An example to support it is that there is an outstanding request to introduce AbstractComplex as an abstract supertype of the Complex type. Which is on the face of it super easy. The hard part is that one then has to go through every usage of Complex in base and decide if it should remain as Complex or become AbstractComplex. The obvious OOP counterpoint is “well, if they were the same type then you wouldn’t have that problem!” But of course, if Complex and all other concrete types where subtypeable you have the problem that the compiler also doesn’t know which was intended and we couldn’t have efficient inline storage of Vector{Complex{Float64}} because we wouldn’t know if that was mean to be the triply concrete type — concrete Vector, concrete Complex and concrete Float64 — or if some of those types were maybe the abstract counterpart. The Vector would need to store pointers to individually allocated Complex objects, each of which might actually be a subtype of Complex. The real and imaginary parts of the Complex value also couldn’t be stored inline since each of them might be just a Float64 or some exotic subtype of Float64, which requires a type tag to tell you what type and might require more storage if it has more data than just the usual 8 bytes.

So while it is a burden to be required to introduce the distinction between Complex and AbstractComplex in this kind of situation, I think it’s not only necessary for performance, but may also be somewhat unavoidable in that there are situations where you need to explicitly distinguish which one you are talking about for semantic reasons.

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Very true; I was thinking maybe the data-layout part of what it means to be a type could be separated from the dispatch meaning (using the categories from The Many Types of Types – Mike Innes), so that one could subtype concrete types without changing data-layout or field names, just to give a way to add more specific methods to dispatch to. I thought that would at least not introduce performance problems, but at the cost of being useful only in narrow circumstances (since you can only use it for the simplest wrapper types that don’t add any new fields).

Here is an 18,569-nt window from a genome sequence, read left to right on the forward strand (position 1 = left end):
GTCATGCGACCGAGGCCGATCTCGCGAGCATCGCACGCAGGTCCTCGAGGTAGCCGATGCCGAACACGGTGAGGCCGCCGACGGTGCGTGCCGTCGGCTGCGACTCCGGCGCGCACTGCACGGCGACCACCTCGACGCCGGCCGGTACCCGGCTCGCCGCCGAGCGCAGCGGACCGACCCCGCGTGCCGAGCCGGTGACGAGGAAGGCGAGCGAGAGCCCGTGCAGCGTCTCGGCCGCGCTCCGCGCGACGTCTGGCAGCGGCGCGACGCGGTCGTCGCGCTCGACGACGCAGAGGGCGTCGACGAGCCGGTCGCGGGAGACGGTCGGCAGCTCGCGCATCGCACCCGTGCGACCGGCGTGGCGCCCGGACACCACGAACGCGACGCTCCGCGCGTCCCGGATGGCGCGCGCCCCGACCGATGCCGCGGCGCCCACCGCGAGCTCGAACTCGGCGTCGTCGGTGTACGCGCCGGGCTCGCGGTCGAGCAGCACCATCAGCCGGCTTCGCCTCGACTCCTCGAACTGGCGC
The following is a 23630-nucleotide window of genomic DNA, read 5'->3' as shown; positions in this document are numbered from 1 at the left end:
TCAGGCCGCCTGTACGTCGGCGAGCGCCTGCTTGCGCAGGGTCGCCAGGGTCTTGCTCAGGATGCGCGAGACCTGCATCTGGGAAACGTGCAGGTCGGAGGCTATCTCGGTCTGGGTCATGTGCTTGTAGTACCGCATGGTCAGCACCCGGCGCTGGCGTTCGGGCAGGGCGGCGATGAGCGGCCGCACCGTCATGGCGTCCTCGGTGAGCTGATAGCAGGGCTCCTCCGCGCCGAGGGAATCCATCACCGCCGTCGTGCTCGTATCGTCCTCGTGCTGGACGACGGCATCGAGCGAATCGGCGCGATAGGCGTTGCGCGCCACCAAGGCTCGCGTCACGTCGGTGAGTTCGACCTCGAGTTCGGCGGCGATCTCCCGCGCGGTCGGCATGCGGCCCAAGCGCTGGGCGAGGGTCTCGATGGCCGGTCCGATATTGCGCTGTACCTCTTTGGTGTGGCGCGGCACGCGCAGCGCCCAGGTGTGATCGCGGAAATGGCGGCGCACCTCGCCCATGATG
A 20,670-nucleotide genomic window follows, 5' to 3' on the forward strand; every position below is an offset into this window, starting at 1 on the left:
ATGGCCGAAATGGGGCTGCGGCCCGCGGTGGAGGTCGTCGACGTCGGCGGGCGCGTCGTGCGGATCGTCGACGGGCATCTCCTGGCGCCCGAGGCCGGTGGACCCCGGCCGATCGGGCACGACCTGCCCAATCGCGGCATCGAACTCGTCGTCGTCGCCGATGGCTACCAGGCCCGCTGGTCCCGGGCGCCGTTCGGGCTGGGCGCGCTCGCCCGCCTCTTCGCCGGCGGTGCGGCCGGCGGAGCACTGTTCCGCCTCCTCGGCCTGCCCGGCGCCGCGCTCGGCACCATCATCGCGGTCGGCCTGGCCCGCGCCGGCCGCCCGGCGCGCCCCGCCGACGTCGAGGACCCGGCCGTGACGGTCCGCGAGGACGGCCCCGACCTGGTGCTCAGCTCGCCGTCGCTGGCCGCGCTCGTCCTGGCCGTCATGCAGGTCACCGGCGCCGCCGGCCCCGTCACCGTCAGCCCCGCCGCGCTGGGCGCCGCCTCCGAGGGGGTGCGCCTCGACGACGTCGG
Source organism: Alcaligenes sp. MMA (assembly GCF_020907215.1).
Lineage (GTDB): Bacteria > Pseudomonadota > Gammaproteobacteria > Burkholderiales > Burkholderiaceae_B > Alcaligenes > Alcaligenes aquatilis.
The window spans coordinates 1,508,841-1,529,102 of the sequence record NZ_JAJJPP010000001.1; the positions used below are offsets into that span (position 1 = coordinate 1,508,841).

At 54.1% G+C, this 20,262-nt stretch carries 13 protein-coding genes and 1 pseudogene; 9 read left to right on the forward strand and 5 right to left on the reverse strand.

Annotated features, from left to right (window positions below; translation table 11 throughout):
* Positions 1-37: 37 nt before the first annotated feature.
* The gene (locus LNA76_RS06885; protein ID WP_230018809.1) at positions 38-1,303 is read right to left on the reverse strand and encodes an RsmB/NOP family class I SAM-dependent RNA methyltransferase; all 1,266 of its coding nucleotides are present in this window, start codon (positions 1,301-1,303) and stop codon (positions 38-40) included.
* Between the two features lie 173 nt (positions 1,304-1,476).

That’s quite a systematic review, now I also better understand the decisions involved!

As for “introducing new abstract types”, I often think when such situations arise that traits would suit the problem much better. If they were as “first-class” and convenient in the language as [sub]types are, and if all packages + Base used them. Actually, all the abstract type stuff would likely become unnecessary in this case, as traits are more general.

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Wow, I explained the logical issue with subtyping concrete types a lot better back in 2014: Why is it impossible to subtype a struct? - #3 by StefanKarpinski. Of course, the issue was much fresher in my mind back then. Here’s what I wrote:

While there are a number of practical reasons to disallow subtyping of concrete types, I think they all stem from the basic fact that subtyping a concrete type is logically unsound. A type can only be instantiated if it is completely specified, and it only makes sense to subtype something if it is incompletely specified. Thus, a type should either be abstract or concrete but not both. What object-oriented languages that allow the same type to be both instantiated and subtyped are really doing is using the same name for two different things: a concrete type that can be instantiated and an abstract type that can be subtyped. Problems ensue since there’s no way to express which you mean. You end up with attempts to resolve this confusion like the “final” keyword and recommendations against ever subtyping classes that weren’t intended to be abstract. But wouldn’t it be better not to conflate the two things in the first place?

The point where OOP languages disagree with this analysis is that they consider it fine to subtype something that is completely specified in order to modify its behavior, rather than merely to finish specifying an incompletely specified abstraction. This highlights two very distinct kinds of subtyping:

  1. Subtyping to complete a partially implemented abstraction;
  2. Subtyping to modify an already-complete, concrete implementation.

We basically take the position that the first kind of subtyping is ok but the second kind is not and is therefore disallowed, whereas standard OOP languages allow both. One of the main ways that people want to “modify” an already-complete, concrete implementation in class-based OOP languages is by adding new methods to them, which is something that doesn’t require subtyping at all in Julia because methods are added externally. So one of the major reasons to need the second kind of subtyping is absent in Julia, making it far easier to completely forgo it.

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I’m reluctant to necropost, but I just noticed that I never replied to this point and I wanted to address it. The P{>:T} construct does have the expected contravariant behavior:

julia> Int <: Real
true

julia> Vector{>:Real} <: Vector{>:Int}
true

This makes sense since A <: B implies that (T where T>:B) <: (T where T>:A), i.e. if A is contained in B then the collection of things that contain B is a subset of things that contain A (since B <: C implies A <: C).